On April 6, 1992, the first major league game was played at Oriole Park at Camden Yards, ushering in a new era for Baltimore and its beloved O’s. From the day it opened through Sunday’s game with the Nationals, 45,894,621 people have seen the O’s play at Camden.
But the joy and triumph of that historic moment wasn’t Baltimore’s or Maryland’s alone, but one belonging to all of baseball – America’s Game.
The creation of Oriole Park at Camden Yards would initiate a revolution in retro-ballparks, and the leader was Larry Lucchino, then the O’s president, but now president and CEO of the Boston Red Sox.
As with most great achievements, Lucchino didn’t act alone, but had, as one must, critical allies, not least the mayor of Baltimore, William Donald Schaefer, and the greatly talented architect, Janet Marie Smith. But in the most profound sense, Camden Yards absent Lucchino doesn’t happen.
Lucchino, the kid from Pittsburgh, who grew up watching the Pirates play at Forbes Field, went to Princeton and took a law degree from Yale before joining the Washington law firm of Williams & Connolly, whose driving force was Edward Bennett Williams, a brilliant and powerful man.
In time, Williams would become owner of the Orioles and would name Larry Lucchino, his equally brilliant protégé, president of the O’s, which would lead to Camden’s creation and, in turn, would result in the most sweeping changes in baseball history.
In the past 20 years, 21 new ballparks have been built in the major leagues (including Camden), from New York City to Texas, from Philadelphia to Pittsburgh, from Seattle to San Diego. In addition, four ballparks, Angel Stadium of Anaheim, U.S. Cellular Field in Chicago, Kauffman Stadium in Kansas City, and Fenway Park in Boston, have been reborn.
Baseball fans know that story, but many have missed the additional fact that since Camden, more than 100-ballparks have been built in the minor and independent leagues and college baseball.
It’s simply stunning that across America more than 125 new ballparks have risen, transforming and revitalizing city centers and suburbs – and it all began in the city where Francis Scott Key wrote the National Anthem and Larry Lucchino displayed his singular genius as an innovator of change.
Lucchino would leave the Orioles in 1993, and in 1994, he became the CEO of the San Diego Padres. He would move west for one reason. John Moores, the new Padres owner, wanted a new ballpark for his team, he wanted the Padres out of (now) Qualcomm Stadium, a multi use stadium that had been enlarged to 70,000 seats, and Moores wanted the man he described as the “smartest man in baseball” to lead that effort; he wanted Larry Lucchino.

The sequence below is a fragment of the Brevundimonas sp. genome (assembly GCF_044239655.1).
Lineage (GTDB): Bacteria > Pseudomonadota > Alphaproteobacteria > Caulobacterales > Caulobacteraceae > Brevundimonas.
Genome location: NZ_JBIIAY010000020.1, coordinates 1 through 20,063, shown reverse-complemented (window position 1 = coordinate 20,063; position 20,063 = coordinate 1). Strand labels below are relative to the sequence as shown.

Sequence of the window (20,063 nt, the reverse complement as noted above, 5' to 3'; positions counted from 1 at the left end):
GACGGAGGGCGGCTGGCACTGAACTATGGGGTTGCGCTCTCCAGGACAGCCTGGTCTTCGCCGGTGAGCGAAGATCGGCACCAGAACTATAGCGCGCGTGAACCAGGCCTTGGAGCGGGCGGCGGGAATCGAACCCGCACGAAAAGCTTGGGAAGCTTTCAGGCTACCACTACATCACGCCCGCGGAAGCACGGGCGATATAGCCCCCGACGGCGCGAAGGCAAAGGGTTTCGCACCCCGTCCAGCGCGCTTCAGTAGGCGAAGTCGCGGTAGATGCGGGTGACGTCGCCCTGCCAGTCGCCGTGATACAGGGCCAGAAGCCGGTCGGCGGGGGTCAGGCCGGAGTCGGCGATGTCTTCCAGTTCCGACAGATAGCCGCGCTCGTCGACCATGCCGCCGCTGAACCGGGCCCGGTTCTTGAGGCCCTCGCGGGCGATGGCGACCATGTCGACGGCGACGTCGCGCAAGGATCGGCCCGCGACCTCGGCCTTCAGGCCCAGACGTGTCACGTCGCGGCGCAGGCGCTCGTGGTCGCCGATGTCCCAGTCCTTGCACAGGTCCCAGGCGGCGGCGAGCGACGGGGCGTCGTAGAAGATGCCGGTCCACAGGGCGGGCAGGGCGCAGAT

While the Padres were winning the 1998 National League Pennant and reaching their first World Series in 14 years, Lucchino simultaneously oversaw a major civic campaign to get San Diego’s notoriously conservative voters to approve a public-private partnership to build a new downtown ballpark.
It was a tough and challenging fight against those once described as “geranium growers” by John Gunther in his seminal book, Inside the USA; people inherently opposed to change. On election day, 59.7 percent voted overwhelmingly to approve the new ballpark – which since its opening in 2004 has seen the most dramatic changes in San Diego’s downtown since Father Junipero Serra built California’s first mission.
Lucchino took his show back on the road in 2002, this time to Boston, where he joined John Henry and Tom Werner as the Red Sox’s new owners.
With the words of former Massachusetts governor Mike Dukakis ringing in their ears, that anyone who tore down Fenway Park should be “criminally indicted,” the new charges on Yawkey Way in Boston began the $250 million dollar redo of the oldest ballpark in America.
So Larry Lucchino, the kid from Pittsburgh, became the creator of Oriole Park at Camden Yards, of Petco Park in San Diego, of the salvation of Fenway Park in Boston; and while this was taking place, more than 125 other ballparks would come into existence. But it all started in Baltimore.
Which raises a provocative question: Has the Orioles’ ownership invited Larry Lucchino back to help celebrate Camden Yard’s 20th anniversary?
George Mitrovich is a San Diego civic leader and serves, in a voluntary capacity, as chairman of The Great Fenway Park Writers Series.